Despite not being significantly superior to placebo on agitation and aggression, lithium showed a greater reduction in those with high Young Mania Rating Scale scores.
Results from Lit-AD (NCT02129348), a multisite randomized controlled trial, found no evidence that treatment with low-dose daily lithium improves agitation in patients with Alzheimer disease (AD), but was associated with global clinical improvement and excellent safety. The findings, presented at the 14th Clinical Trials on Alzheimer’s Disease Conference (CTAD), November 9-12, were deemed likely unsuccessful due to the study’s limited statistical power, according to the study authors.
In total, 77 patients with agitation/aggression scores of at least 4 on the Neuropsychiatric Inventory (NPI) and Folstein Mini-Mental State Examination (MMSE) scores ranging 5-26, were randomized 1:1 to either low-dose lithium carbonate 150-600 mg daily (n = 38) or placebo (n = 39) for 12 weeks, with within-site stratification by psychosis status. In total, 58 of the 77 patients (75.3%) completed the trial.
Led by Davangere P. Devanand, MD, director, Geriatric Psychiatry, and professor of psychiatry and neurology, Columbia University Medical Center, mixed effects models showed that lithium (NPI change, 3.2 [95% CI, 1.7-4.6]) was not significantly superior to placebo (NPI change, 2.5 [95% CI, 1.1-4.0]) for agitation/aggression. The proportion of responders, a secondary outcome, was 31.6% (n = 12) for those on lithium and 17.9% (n = 7) for those on placebo (X2(1) = 1.26; P = .26).
Investigators observed that Clinical Global Impression (GCI) behavior change on lithium (31.6%; n = 12) was not greater than on placebo (20.5% [n = 8]; X2(1) = 0.72; P = .40); however, there was a greater GCI global change in the lithium group (36.8%; n = 10) compared with placebo (0% [n = 0]; Fisher’s exact test; P <.001).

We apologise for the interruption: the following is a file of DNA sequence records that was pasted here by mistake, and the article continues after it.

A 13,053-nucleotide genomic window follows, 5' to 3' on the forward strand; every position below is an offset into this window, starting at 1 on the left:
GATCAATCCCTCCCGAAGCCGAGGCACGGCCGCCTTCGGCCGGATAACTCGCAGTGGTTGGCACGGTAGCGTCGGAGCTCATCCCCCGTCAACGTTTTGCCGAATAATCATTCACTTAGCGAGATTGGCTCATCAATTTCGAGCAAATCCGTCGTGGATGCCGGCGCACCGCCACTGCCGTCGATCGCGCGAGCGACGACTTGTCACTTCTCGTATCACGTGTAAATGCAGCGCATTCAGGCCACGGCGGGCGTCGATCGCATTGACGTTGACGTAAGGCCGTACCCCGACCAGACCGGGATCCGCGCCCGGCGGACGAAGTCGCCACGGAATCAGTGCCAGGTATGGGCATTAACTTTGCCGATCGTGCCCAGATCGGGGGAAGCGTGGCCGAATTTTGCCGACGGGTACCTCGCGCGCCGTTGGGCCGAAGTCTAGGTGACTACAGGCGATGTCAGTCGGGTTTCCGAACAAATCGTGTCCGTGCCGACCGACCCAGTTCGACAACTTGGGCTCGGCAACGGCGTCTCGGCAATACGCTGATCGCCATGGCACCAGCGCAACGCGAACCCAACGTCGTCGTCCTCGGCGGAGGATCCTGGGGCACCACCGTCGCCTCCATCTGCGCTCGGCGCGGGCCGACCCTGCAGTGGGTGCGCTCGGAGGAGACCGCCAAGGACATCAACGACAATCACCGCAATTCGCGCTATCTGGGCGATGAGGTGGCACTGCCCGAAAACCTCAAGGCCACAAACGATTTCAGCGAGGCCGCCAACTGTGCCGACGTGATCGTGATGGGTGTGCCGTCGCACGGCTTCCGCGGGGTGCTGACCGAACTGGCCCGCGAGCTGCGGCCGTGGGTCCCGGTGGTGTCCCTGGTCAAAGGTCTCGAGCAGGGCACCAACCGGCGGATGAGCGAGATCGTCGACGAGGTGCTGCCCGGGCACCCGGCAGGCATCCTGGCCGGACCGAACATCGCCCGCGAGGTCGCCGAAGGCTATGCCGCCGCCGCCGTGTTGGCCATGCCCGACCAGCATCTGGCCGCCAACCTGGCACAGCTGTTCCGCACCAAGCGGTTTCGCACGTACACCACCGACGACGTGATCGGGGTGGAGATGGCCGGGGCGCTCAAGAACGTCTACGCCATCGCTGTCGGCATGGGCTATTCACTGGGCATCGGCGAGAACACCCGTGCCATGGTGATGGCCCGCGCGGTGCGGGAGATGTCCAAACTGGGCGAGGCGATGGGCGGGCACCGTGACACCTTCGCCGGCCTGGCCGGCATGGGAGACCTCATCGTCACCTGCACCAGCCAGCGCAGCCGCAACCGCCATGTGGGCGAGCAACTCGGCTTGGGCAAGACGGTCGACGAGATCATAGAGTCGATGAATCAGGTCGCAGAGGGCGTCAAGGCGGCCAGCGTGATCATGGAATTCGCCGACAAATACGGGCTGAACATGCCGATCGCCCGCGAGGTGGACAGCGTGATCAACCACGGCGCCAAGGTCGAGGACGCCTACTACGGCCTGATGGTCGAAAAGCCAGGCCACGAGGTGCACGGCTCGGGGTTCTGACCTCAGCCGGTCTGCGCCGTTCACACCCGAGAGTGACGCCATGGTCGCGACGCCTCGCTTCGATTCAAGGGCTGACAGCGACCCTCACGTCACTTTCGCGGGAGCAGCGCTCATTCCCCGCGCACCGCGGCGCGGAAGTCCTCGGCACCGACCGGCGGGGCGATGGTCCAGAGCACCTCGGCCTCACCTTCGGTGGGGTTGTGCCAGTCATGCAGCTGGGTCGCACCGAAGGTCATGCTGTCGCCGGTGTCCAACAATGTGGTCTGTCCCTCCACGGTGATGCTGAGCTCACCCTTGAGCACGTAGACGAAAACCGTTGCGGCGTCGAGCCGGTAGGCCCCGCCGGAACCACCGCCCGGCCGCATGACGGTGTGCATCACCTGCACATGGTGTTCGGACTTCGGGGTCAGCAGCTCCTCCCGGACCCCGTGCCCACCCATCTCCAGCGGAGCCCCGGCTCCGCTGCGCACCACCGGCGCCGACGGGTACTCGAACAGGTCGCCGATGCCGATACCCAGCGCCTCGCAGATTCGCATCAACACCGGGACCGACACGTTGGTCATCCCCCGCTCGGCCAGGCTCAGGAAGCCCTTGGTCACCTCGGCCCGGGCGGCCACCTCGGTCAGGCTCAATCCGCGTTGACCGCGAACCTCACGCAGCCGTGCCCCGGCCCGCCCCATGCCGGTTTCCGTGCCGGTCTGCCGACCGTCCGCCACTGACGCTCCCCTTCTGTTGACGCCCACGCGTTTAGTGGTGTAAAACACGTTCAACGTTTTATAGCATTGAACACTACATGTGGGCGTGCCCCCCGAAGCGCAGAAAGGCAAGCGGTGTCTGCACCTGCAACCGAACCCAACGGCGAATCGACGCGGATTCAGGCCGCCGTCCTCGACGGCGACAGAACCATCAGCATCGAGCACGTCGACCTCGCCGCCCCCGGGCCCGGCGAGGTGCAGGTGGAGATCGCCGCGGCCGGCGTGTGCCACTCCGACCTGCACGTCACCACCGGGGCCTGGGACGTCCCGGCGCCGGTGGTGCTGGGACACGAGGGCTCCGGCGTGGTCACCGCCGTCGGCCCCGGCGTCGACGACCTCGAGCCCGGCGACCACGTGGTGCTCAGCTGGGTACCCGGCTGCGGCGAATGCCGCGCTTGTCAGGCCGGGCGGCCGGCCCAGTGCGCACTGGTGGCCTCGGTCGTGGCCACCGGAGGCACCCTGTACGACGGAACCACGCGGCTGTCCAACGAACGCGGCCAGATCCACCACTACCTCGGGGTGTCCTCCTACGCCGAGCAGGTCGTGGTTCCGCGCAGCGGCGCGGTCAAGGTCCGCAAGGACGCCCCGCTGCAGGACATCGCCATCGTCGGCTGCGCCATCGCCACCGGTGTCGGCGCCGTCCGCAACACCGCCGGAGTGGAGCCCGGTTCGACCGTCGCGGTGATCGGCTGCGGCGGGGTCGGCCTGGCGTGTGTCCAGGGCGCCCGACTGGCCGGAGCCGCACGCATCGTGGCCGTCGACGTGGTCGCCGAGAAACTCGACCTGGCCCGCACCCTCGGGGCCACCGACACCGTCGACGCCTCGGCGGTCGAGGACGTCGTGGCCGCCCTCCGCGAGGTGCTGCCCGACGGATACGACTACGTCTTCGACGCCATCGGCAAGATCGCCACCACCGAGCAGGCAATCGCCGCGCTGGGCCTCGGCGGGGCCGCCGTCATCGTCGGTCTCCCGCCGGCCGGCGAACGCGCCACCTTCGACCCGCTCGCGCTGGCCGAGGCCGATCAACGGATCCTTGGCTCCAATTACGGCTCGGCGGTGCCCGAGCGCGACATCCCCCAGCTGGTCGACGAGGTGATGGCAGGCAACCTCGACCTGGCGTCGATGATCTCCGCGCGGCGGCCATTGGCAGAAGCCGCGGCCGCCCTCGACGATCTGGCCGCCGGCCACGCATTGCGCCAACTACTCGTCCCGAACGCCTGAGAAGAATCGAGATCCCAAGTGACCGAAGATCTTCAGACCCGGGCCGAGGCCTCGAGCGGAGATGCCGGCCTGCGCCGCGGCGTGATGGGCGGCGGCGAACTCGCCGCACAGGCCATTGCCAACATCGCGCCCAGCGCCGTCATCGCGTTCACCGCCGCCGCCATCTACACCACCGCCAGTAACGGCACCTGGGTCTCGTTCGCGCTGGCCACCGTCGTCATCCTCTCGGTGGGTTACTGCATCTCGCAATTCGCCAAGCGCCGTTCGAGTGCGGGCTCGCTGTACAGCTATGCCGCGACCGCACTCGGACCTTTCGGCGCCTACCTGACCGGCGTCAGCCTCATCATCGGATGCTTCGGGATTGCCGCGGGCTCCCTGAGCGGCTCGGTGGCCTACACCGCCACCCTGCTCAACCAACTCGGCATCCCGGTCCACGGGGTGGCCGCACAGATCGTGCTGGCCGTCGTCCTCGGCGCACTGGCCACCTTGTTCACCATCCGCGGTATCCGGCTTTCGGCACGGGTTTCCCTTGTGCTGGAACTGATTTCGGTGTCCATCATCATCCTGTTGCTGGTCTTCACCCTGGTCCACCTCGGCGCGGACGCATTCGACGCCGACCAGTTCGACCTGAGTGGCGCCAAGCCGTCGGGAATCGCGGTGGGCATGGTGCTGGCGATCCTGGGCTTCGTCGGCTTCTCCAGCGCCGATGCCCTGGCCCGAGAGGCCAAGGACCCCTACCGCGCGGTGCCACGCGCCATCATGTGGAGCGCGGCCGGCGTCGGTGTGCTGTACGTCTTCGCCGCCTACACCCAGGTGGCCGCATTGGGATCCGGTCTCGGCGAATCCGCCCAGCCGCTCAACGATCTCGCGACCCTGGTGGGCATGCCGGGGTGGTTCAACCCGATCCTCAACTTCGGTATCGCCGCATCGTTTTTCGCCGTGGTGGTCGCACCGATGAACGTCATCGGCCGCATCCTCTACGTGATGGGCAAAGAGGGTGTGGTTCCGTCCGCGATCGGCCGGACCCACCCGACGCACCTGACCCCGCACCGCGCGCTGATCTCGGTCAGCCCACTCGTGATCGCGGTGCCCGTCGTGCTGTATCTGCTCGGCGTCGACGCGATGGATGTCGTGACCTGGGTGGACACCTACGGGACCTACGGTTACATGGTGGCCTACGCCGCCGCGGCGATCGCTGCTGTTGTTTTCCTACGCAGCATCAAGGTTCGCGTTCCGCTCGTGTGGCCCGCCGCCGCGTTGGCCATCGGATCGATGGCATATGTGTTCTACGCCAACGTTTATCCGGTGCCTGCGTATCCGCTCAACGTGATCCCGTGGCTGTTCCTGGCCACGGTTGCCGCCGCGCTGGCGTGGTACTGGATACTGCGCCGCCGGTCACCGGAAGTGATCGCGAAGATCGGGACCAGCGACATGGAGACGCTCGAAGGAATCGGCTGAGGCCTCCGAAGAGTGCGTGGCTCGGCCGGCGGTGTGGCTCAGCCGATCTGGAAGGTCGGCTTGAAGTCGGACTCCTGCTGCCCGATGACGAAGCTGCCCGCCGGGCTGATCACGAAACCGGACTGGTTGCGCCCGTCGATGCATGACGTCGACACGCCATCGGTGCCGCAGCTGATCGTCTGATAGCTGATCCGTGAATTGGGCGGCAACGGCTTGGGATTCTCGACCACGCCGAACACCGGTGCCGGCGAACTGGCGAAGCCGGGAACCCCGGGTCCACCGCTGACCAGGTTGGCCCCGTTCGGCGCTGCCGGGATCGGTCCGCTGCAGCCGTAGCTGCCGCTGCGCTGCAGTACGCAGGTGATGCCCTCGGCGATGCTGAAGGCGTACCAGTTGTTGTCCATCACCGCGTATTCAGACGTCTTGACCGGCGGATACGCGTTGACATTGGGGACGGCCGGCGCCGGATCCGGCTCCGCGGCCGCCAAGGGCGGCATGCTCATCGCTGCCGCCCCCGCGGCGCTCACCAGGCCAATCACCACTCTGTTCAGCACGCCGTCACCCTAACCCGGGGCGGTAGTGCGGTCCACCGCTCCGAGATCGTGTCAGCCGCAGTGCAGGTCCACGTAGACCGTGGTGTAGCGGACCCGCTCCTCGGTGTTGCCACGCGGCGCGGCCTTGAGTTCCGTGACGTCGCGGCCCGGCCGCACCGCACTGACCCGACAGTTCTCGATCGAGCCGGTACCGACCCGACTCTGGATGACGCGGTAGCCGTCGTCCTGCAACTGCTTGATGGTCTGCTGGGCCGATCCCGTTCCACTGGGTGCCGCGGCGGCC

Devanand et al wrote, "these pilot findings suggest the need for a larger clinical trial with precision pharmacological targeting of likely lithium-responsive behavioral symptoms that may overlap with symptoms of mania."
Secondary analysis showed that lithium (change, 14.1 [95% CI, 6.1-22.1]) was not greater than placebo (change, 8.8 [95% CI, 0.8-16.7]) on improving NPI total score. Patients on low-dose lithium did however show more improvements on NPI delusions (P = .04) and irritability/lability (P <.05). Lithium was superior to placebo in patients with high Young Mania Rating Scale (YMRS) scores defined by a median split (B = 5.06 [95% CI, 1.18-8.94]; t(62) = 2.61; P = .01), but not in patients with low YMRS scores (B = –0.91 [95% CI, –4.78 to 2.96]; t(63) = –0.47; P = .641).
The time by treatment group by YMRS group interaction was significant (P = .03). Even after including age, sex, baseline MMSE, baseline Cumulative Illness Rating Scale-Geriatric score, apolipoprotein E4 genotype, and antidepressant or antipsychotic use, the results of all efficacy analyses remained true. Investigators observed no significant treatment group effect for change in semantic adverse effects, serum creatinine, thyroid function test, cognition or function.
"Lithium can be difficult to use in older adults, but the favorable side effect profile observed with low doses and low blood levels suggests potential clinical applicability if efficacy is established in a larger clinical trial,” Devanand et al concluded.
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